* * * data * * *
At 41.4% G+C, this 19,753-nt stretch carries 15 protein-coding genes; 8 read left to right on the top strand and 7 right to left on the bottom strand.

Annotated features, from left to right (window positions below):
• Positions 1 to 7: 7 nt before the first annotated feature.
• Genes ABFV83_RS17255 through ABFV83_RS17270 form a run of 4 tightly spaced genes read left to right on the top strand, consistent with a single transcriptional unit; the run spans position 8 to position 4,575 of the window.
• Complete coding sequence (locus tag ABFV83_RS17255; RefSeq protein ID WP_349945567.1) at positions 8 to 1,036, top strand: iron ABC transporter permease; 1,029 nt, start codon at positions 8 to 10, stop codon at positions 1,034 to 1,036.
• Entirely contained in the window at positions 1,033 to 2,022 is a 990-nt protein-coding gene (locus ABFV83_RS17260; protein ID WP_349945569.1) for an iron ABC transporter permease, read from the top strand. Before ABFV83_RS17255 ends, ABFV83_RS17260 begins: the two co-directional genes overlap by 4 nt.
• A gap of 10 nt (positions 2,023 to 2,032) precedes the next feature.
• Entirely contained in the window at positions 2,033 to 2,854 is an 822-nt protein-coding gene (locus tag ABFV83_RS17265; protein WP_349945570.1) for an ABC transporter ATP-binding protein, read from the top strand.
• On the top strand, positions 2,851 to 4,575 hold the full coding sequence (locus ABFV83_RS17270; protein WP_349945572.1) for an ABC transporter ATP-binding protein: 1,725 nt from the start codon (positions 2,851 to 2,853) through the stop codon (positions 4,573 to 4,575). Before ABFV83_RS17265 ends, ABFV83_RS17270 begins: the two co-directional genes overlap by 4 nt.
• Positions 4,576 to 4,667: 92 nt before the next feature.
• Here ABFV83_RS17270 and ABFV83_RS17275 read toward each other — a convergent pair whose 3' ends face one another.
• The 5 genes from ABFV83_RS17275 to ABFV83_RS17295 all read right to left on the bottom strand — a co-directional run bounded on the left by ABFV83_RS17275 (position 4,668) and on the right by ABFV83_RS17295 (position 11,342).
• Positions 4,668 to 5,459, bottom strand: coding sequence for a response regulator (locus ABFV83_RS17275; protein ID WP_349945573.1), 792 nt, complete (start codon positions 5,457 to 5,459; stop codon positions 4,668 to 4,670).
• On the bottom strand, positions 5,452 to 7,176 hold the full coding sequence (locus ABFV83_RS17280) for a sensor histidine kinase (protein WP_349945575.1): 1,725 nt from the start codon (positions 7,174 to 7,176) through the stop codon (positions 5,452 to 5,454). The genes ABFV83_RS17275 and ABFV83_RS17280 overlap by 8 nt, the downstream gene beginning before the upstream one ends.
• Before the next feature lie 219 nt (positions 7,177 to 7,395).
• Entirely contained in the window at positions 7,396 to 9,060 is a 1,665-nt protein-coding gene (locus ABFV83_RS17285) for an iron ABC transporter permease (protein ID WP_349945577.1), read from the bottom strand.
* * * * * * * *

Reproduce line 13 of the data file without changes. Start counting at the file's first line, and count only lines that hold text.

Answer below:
• Positions 4,668 to 5,459, bottom strand: coding sequence for a response regulator (locus ABFV83_RS17275; protein ID WP_349945573.1), 792 nt, complete (start codon positions 5,457 to 5,459; stop codon positions 4,668 to 4,670).